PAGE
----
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The Bankruptcy Means Test

Bankruptcy2

The bankruptcy means test is one aspect of the Federal Bankruptcy Act that has been causing confusion for years. Therefore, the aim of this article is to help clear up some confusion by providing a general overview of what the bankruptcy means test is and how it is applied. However, bankruptcy law in the United States is very complicated and anyone with case specific questions should not hesitate to contact a local bankruptcy and debt relief attorney.

What is the Means Test?

In a nutshell, the means test analyzes your income and expenses in order to determine whether or not you are eligible to file for bankruptcy protection under Chapter 7 (the most popular type of bankruptcy for consumers). Chapter 7 bankruptcy is designed to help consumers who truly are unable to repay their debts. Therefore, the means test was added to the Chapter 7 eligibility requirements in 2005 in order to prevent high-income filers from being able to use Chapter 7 to wipe out their debts. Now, high-income filers who fail the means test are generally limited to filing for protection under Chapter 13, under which they are forced to repay a portion of what they owe.

Additionally, it is important to note that some filers are exempt from taking the means test all together. For example, if your debts are primarily non-consumer debts, or if you are a disabled veteran who primarily incurred debt while on active duty or while performing a homeland defense activity, then you can file for bankruptcy under Chapter 7 without passing the means test.

Applying the Means Test

When applying the means test, the bankruptcy court looks at a filer’s average income over the six months prior to filing for bankruptcy and compares this figure to the median income of a household of the same size residing in the same state as the filer. In this way the court assesses whether or not the filer has disposable income sufficient to repay his/her debt. If the filer’s income is lower than the applicable median then the filer has passed the means test. However, if the filer’s income exceeds the median then additional calculations must be conducted.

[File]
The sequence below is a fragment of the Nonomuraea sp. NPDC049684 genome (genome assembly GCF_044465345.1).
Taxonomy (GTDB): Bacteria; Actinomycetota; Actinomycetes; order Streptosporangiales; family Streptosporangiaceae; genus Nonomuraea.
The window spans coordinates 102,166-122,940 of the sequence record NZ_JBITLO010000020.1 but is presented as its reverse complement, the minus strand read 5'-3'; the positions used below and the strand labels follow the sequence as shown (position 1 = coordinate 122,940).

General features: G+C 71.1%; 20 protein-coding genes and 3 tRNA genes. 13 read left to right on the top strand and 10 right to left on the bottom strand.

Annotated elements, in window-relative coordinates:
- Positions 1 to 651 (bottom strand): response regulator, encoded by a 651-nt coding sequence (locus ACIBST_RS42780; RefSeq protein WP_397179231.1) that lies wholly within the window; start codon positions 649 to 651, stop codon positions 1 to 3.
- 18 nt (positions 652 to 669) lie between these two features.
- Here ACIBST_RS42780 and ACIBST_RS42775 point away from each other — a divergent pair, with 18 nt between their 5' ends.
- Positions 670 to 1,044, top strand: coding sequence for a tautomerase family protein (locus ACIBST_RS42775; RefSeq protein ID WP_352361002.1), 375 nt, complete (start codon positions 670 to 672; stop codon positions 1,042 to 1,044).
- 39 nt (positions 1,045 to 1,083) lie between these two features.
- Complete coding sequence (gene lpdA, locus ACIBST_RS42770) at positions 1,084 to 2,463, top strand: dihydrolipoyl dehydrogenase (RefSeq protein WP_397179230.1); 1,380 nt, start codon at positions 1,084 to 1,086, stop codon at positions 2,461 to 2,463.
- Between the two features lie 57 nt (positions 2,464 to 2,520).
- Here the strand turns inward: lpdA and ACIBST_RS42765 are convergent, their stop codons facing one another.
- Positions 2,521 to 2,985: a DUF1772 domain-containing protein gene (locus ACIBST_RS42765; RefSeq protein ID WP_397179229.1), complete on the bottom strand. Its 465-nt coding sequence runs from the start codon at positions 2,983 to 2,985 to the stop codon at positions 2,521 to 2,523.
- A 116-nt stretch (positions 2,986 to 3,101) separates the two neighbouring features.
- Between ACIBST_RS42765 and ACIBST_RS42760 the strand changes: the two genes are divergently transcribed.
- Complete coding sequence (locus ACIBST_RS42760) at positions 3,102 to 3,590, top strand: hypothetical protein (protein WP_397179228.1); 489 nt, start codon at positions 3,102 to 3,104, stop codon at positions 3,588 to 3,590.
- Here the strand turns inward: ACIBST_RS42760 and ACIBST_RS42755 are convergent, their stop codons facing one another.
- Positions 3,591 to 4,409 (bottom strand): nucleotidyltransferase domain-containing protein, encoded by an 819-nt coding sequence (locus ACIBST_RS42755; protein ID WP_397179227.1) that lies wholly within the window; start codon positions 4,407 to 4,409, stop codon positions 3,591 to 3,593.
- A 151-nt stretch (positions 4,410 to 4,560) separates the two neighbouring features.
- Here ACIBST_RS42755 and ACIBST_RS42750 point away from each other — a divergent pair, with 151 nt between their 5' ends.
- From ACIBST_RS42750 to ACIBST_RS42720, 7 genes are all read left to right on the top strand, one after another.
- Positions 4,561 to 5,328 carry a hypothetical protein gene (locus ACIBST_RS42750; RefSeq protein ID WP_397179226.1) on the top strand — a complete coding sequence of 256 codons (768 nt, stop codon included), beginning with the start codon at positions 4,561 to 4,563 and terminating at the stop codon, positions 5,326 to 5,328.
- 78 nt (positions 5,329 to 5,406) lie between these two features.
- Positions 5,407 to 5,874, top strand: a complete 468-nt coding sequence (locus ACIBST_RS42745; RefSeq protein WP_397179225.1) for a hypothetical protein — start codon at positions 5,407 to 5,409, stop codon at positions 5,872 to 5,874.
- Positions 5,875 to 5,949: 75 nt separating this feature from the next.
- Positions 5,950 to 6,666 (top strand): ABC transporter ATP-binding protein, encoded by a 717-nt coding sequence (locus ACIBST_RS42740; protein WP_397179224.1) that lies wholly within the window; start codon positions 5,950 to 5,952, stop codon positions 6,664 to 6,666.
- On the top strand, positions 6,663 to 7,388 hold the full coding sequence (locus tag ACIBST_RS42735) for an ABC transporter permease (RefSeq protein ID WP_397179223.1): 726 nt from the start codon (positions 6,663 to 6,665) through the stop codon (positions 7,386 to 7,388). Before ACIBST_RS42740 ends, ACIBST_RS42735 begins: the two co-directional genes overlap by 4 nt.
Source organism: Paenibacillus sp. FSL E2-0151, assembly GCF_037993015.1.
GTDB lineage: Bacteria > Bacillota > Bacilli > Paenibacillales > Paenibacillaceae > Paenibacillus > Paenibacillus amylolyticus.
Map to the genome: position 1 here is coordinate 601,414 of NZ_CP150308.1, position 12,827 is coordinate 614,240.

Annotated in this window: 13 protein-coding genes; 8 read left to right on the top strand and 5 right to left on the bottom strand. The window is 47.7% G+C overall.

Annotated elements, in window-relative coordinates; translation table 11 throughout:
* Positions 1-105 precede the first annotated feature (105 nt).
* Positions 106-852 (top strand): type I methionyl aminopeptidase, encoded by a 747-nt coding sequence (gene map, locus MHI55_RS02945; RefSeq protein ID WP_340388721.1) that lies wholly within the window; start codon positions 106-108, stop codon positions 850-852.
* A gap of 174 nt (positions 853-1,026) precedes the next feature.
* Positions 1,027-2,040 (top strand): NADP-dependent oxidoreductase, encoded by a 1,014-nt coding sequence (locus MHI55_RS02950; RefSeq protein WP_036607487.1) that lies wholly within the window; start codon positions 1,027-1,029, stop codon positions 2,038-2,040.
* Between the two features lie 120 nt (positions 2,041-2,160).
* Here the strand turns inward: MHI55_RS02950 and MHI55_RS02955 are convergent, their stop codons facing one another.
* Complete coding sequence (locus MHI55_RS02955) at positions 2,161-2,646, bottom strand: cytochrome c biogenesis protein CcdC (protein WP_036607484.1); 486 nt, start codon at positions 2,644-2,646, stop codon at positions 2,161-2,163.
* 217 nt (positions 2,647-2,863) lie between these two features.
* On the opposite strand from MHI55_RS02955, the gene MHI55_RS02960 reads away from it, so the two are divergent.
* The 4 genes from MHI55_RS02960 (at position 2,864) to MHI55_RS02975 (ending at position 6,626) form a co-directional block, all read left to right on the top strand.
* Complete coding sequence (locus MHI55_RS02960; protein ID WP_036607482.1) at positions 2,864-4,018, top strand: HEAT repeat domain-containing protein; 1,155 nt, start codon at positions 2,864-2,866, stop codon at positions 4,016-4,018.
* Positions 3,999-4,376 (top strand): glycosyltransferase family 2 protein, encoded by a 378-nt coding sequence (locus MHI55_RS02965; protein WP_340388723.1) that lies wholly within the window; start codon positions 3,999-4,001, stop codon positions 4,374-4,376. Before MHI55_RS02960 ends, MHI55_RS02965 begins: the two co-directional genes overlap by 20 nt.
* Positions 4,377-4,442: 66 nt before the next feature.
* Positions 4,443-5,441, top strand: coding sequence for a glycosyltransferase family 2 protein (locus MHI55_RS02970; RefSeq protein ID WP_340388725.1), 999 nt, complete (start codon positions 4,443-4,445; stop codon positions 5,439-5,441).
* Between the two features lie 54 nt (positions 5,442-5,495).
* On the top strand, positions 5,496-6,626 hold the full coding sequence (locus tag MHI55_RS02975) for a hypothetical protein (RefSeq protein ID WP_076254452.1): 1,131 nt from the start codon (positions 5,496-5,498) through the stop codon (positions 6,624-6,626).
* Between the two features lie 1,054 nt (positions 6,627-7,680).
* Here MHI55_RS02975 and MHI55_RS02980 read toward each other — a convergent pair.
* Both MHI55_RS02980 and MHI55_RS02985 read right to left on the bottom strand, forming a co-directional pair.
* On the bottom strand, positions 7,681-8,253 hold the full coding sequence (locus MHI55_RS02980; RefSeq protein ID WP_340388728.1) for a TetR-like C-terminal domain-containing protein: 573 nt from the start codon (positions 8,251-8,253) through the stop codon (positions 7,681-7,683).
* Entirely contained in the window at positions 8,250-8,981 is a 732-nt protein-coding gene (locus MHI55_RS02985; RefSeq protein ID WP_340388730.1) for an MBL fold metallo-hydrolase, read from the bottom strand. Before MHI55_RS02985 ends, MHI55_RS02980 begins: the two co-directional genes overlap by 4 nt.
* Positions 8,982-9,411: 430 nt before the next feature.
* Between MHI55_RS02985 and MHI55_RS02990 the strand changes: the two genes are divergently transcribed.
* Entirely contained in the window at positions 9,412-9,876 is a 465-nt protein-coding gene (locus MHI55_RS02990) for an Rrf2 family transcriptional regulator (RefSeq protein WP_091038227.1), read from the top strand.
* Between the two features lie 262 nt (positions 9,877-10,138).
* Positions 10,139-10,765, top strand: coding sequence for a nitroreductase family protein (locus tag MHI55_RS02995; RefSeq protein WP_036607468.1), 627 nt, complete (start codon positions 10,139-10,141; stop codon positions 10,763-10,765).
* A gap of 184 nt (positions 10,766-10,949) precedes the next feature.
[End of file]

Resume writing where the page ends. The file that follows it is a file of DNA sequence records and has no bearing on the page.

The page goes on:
First, the court will calculate the filer’s “monthly disposable income”. This figure is determined by taking the filer’s average monthly income and subtracting certain allowed monthly expenses (for example, expenses necessary for health and welfare as well as obligations they are legally required to pay). Next, the court will consider the filer’s monthly disposable income and determine whether or not he/she has enough left over to repay a sufficient portion of their unsecured debts. If the court determines that the filer does not have enough disposable income to repay a sufficient portion of their debt then the filer passes the means test.

Are You Considering Filing for Bankruptcy in Iowa?

If you’re considering filing for bankruptcy in Iowa schedule a free no obligation consultation with one of the experienced bankruptcy attorneys of the Noyes Law Office P.C. today. Here at the Noyes Law Office, P.C. we understand how stressful filing for bankruptcy can be so we’ve made it our goal is to make the entire bankruptcy process run as smoothly as possible for our clients. This process starts with a free consultation during which we discuss your financial situation and together explore your legal options, so contact our Fairfield office at (641) 472-3236 today and schedule your consultation.

Resource:

justice.gov/ust/eo/bapcpa/20151101/bci_data/median_income_table.htm

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